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Poem: "Where All the Parts Fit Correctly" - The Wordsmith's Forge
The Writing & Other Projects of Elizabeth Barrette
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ysabetwordsmith
Poem: "Where All the Parts Fit Correctly"
This poem is spillover from the October 2, 2018 Poetry Fishbowl. It was inspired and sponsored by [personal profile] ng_moonmoth. It also fills the "something useful" square in my 9-2-18 card for the [community profile] ladiesbingo fest, and the "energy" square in my 9-30-18 card for the Fall Bingo fest. This poem belongs to the Steamsmith series.


"Where All the Parts Fit Correctly"


Summer sun glinted through
the windows of Maryam's workshop
as Ida Raynott bent over her latest project.

This was a monocle based on the glasses
that she had made for seeing aether.

It was elegant and beautiful,
a construct of glass and gems
and shiny metal fittings.

"Why won't this thing
do what it's supposed to?"
Ida grumbled, poking at it.
"Everything fits together,
but when I try to look
through it -- nothing!"

"Hell is where all the parts
fit correctly, but nothing seems
to work," Maryam said with sympathy.

"This never happens to you,"
Ida said, adjusting a wire.

Maryam laughed. "It happens
to me all the time, my dear.
Integration testing is the bane
of systems development. I
simply don't let that stop me."

"So you think I should keep
fiddling with this thing, even though
I have no idea what's wrong with it?"
Ida said. "I've run out of solutions."

"Then think of things you haven't
tried yet," Maryam suggested.
"What are you trying to do?"

"Adapt my prosthesis so I can
see both light and elements,"
Ida said. "It would be an asset."

"What if those things are
fundamentally incompatible?"
Maryam asked her.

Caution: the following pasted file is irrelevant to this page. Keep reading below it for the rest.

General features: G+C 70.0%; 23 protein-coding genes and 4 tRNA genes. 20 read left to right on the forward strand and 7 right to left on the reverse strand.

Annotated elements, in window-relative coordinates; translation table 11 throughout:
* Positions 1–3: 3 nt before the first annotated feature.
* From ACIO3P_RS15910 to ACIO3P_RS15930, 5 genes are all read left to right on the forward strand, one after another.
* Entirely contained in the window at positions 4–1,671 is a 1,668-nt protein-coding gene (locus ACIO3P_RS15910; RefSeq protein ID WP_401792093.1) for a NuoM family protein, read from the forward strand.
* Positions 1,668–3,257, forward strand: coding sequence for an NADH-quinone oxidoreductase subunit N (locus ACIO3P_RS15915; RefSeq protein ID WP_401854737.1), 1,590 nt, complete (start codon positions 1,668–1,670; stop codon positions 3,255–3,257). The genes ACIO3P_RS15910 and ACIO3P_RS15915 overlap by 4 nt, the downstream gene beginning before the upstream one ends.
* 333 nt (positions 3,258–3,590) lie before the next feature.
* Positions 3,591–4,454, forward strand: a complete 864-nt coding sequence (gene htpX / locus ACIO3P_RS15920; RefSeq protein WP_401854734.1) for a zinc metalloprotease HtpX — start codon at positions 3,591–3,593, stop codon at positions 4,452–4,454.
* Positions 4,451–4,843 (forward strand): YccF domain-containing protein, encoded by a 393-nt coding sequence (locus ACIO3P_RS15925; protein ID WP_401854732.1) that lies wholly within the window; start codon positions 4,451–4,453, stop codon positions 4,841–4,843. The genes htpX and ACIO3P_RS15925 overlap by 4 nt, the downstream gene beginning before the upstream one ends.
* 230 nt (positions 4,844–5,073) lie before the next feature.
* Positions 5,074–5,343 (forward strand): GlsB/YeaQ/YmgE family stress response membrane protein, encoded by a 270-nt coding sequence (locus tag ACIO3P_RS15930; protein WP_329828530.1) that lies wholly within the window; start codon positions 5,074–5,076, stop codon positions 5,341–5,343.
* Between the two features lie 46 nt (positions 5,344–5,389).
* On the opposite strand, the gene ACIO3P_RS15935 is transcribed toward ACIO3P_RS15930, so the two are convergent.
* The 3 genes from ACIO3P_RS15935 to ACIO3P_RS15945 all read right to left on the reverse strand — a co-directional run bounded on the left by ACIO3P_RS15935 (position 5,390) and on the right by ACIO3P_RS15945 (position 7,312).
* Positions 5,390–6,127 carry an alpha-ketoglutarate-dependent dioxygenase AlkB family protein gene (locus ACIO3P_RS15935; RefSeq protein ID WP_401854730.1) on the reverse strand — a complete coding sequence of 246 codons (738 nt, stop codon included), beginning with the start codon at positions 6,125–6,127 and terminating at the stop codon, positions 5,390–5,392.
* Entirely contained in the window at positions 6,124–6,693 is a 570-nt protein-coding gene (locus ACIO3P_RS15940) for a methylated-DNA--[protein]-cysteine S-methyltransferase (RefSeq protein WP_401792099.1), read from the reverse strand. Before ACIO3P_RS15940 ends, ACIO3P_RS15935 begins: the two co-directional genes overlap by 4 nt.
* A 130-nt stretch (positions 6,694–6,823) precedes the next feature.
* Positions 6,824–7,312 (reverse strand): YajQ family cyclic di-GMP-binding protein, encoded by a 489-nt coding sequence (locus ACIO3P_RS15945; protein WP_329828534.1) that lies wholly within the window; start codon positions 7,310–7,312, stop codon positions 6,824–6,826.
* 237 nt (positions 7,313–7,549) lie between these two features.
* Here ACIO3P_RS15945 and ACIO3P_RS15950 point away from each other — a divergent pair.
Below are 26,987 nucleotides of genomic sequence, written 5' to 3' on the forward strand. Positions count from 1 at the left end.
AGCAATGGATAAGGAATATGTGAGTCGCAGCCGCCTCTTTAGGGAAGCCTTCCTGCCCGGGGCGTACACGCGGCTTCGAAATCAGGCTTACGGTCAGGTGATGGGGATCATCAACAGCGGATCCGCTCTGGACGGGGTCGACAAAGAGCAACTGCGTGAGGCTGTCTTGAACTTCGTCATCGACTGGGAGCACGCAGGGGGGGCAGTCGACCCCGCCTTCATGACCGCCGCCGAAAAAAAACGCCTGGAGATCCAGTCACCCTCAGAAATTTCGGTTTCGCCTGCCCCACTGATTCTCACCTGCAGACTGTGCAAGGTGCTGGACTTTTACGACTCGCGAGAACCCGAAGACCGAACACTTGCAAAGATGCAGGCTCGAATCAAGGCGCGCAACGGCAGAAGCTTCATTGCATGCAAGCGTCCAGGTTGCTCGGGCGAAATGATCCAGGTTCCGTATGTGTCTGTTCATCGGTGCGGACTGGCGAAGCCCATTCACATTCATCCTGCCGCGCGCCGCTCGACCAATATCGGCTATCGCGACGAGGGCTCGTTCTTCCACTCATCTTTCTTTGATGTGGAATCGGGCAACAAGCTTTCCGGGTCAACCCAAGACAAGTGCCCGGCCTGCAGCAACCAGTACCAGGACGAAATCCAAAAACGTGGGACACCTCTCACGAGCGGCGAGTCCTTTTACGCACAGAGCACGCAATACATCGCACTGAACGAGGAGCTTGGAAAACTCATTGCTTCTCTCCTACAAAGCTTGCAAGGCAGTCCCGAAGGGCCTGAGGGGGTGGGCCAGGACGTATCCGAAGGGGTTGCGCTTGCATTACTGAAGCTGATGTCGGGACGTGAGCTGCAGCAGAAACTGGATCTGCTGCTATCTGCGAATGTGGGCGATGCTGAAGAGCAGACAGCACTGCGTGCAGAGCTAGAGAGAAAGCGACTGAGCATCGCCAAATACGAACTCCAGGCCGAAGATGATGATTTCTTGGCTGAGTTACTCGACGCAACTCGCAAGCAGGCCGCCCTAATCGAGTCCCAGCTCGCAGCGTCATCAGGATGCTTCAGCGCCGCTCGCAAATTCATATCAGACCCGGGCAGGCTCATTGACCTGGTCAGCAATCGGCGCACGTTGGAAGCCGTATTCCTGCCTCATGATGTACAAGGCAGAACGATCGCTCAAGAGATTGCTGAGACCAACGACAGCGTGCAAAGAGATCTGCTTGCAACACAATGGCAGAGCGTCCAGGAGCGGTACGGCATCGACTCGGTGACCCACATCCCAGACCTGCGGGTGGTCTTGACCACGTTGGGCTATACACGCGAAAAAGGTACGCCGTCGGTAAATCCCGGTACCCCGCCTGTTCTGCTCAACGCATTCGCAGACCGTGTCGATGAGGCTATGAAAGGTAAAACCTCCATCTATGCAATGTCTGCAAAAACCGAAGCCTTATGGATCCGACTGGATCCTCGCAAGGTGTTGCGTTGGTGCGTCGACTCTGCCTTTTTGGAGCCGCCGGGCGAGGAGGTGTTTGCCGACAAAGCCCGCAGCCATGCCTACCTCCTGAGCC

"But they're not," Ida said.
"We can see visible light,
and with the right lenses,
the elements come clear."

"Under some circumstances,
yes," said Maryam. "However,
you're trying to run both of those
through a damaged eye. It might
be too much for your remaining
nerves to handle effectively."

"You think the problem
could be me, instead of
the device," Ida said.

"I think it's a hypothesis
worth exploring," Maryam said.
"You have to consider if it's worth
giving up partial sight in that eye
for visible light in order to gain
the elemental enhancement."

"Oh, it's worth it," Ida said.

So she dismantled the prototype
and redesigned it for elements alone.

It took a while, and a lot of tweaking,
and more than one cracked lens
that had to be replaced, but in time
Ida found something that worked.

She tried it on and grinned.
"I can see!" she exclaimed.
"The elements are clear as day!"

Ida turned in a slow circle,
gazing at all the items in
the alchemical workshop.

Then she wobbled.

Maryam caught her
before she could fall over.
"What's wrong?" she asked.

Ida put one hand on a workbench
and the other on her forehead.

"I'm getting dizzy," she said.
"Everything looks so different.
This new device is giving me
a bloody headache!" Then
she ducked her chin. "Sorry,
I shouldn't have said that."

"I've said plenty worse when
my projects didn't turn out
the way I hoped," Maryam said
with a wave of her hand. "You
don't need to worry about it."

"But now I've wasted all this time,
and more than a few materials,
with nothing to show for it," Ida said.
"I just wanted to make something useful."

"I wouldn't say that," Maryam replied.
"You've discovered a bunch of things
that don't work, so you can rule out those.
I think the problem now may simply be
that your brain doesn't have enough
energy to run a device that complex."

Ida slumped. "Then it's hopeless,"
she said. A moment later, though,
she jerked upright. "Or maybe not!
If I could rig an outside energy source,
then that might solve the problem!"

"It might, and that's worth a try,"
Maryam agreed. "However, right now
you're tired, frustrated, and achy. Let's
go into the parlor and have a nice cup
of chamomile tea. You can come back
and work on this again tomorrow."

"That," said Ida, "is an excellent idea."

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